Medicinal cannabis is still an area of misinformation and hot debate
While there has been a general shift towards curiosity about cannabis since Trudeau’s pot-promising government took office, the switch has marked a particularly crucial need for education.
Dionne Jennings, a herbalist with the Edmonton Herb Club says the majority of people that come to her asking about medicinal cannabis have not tried any other herbal alternative before settling on cannabis. She attributes this to the rampant misinformation online.
To combat this, she created an event based in cannabis education. Master and clinical herbalist Jeananne Laing will take the lead for the event to lecture on cannabis as medicine.
“It’s interesting so many people out there are using it but they don’t really know what they’re doing,” Laing says. “There’s a lot of need for education around the use of the plant for medicinal purposes.”
The event involves a basic intro session as well as a more advanced class that builds on the first.
With much greater interest than she had expected, Jennings moved the event to a larger space and still sold out the advanced Saturday class.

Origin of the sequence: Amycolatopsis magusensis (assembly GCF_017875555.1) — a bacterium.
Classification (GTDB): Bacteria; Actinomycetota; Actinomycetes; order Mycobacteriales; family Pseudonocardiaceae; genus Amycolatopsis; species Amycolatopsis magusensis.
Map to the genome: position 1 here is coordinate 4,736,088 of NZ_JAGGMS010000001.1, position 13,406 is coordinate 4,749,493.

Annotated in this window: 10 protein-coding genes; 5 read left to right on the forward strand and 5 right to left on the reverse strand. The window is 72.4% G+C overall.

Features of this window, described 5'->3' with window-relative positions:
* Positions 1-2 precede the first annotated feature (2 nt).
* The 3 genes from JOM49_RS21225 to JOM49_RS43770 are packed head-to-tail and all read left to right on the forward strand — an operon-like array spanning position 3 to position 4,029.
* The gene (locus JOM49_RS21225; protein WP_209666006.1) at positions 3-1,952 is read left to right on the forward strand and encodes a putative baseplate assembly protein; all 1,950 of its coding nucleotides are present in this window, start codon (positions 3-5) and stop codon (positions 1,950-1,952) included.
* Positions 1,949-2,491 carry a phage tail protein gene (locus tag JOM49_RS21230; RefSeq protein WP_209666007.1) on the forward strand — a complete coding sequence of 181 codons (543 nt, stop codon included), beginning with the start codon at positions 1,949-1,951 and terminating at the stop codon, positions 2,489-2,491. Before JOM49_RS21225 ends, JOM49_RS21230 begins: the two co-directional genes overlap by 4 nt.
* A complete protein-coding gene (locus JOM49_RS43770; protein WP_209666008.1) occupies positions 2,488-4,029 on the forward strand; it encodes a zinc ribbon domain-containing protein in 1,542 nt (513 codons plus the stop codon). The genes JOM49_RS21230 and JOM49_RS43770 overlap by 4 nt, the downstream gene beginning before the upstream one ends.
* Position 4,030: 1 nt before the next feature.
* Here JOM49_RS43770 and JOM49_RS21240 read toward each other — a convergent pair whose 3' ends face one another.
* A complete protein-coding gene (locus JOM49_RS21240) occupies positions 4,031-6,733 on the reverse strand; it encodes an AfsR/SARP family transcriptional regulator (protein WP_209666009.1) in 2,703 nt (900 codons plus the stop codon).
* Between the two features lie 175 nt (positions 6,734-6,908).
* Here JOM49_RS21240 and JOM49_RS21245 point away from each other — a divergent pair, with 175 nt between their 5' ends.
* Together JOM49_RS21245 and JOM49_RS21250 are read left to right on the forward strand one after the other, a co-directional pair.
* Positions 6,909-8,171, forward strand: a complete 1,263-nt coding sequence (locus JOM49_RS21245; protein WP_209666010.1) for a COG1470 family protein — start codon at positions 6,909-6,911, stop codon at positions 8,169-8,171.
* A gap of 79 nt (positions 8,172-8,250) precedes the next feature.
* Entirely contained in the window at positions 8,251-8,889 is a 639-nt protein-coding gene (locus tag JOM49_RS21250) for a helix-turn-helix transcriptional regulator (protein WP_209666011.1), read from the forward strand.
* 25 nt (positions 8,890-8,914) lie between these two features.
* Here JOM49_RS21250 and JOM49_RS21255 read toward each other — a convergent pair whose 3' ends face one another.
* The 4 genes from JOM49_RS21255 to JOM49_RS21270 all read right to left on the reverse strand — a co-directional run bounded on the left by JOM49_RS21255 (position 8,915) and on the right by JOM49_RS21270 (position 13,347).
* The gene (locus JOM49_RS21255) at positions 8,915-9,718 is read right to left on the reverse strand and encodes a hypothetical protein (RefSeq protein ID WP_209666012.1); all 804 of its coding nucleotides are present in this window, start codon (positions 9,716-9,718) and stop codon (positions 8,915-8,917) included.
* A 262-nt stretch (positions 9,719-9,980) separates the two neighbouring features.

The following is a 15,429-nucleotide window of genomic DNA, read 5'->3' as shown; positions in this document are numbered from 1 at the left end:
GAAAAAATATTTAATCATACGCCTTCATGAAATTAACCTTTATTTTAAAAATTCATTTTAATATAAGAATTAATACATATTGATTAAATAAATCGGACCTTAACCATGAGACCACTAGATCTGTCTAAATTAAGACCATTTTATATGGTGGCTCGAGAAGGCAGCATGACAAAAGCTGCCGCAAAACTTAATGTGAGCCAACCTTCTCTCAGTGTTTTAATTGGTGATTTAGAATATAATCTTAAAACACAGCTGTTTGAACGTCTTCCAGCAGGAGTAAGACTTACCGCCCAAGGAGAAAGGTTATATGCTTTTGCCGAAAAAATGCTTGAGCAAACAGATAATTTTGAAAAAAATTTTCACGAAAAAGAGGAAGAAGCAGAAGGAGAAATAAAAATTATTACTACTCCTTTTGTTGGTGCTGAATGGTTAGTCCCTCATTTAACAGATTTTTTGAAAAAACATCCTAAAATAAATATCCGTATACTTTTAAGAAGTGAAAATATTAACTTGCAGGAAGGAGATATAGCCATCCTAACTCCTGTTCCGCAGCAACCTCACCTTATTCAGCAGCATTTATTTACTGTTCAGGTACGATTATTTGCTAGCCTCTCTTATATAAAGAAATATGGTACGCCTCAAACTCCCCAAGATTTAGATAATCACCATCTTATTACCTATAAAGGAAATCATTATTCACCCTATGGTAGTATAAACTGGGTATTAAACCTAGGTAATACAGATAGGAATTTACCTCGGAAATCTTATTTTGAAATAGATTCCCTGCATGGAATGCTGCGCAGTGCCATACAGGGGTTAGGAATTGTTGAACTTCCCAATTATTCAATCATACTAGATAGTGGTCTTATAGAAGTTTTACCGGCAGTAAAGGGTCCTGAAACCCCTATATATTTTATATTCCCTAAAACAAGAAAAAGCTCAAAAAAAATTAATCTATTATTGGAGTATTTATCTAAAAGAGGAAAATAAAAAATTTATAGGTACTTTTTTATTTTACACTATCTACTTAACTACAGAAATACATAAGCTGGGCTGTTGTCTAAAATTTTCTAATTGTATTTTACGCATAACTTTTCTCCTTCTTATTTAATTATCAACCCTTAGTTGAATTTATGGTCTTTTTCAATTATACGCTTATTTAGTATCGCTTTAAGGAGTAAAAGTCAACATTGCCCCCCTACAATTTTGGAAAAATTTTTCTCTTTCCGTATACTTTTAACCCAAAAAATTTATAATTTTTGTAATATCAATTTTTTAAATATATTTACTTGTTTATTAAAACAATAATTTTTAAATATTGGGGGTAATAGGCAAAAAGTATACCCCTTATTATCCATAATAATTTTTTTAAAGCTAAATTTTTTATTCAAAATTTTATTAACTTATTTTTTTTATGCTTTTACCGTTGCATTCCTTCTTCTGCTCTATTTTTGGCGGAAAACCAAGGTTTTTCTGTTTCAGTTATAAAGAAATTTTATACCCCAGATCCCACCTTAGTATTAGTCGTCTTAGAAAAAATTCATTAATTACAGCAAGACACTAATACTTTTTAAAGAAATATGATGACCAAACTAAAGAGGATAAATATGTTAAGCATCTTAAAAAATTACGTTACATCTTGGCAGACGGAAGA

With many years of training under her belt, and most recently educating practicing doctors at an education clinic in Calgary, Laing is a crusader for accurate information rooted in facts.
She agrees that we’re facing a problem right now with the pending legalization that exposes a lack of education about cannabis in general.
One of the reasons there is so little knowledge about it is that currently the only way to access legal cannabis is through a prescription from a medical doctor.
In addition, research on cannabis has also been limited until it’s made legal and accessible, which unfortunately coincides with the floodgates opening and legalization being rolled out.
But it’s more than just access. Doctors are educating themselves about the medicinal uses of cannabis, the various strains, and methods of intake at the same time that we are.
“There are no consolidated sources for learning,” Laing says.
This means there’s still serious catch up to be done.
It doesn’t help that there are so many aspects to the use of cannabis. Laing names two categories, one being adult use (recreational use), the other being medicinal use.
Laing and other herbalists deal only with medicinal use. But, within medicinal use there’s daily use for problems like insomnia and anxiety, and there’s more specific use meant for treatment of diseases and cancers. There’s also the problem of different strains with different ratios of CBD (cannabidiol) and THC (tetrahydrocannabinol, psychoactive ingredient).
But where should the information be coming from?
“I think it’s really confusing to get good quality information out there that’s unbiased and doesn’t have a leaning towards the recreational or adult use versus the actual medicinal use,” Laing says.
Perhaps the role herbalists can play is a collaborative one with medical doctors.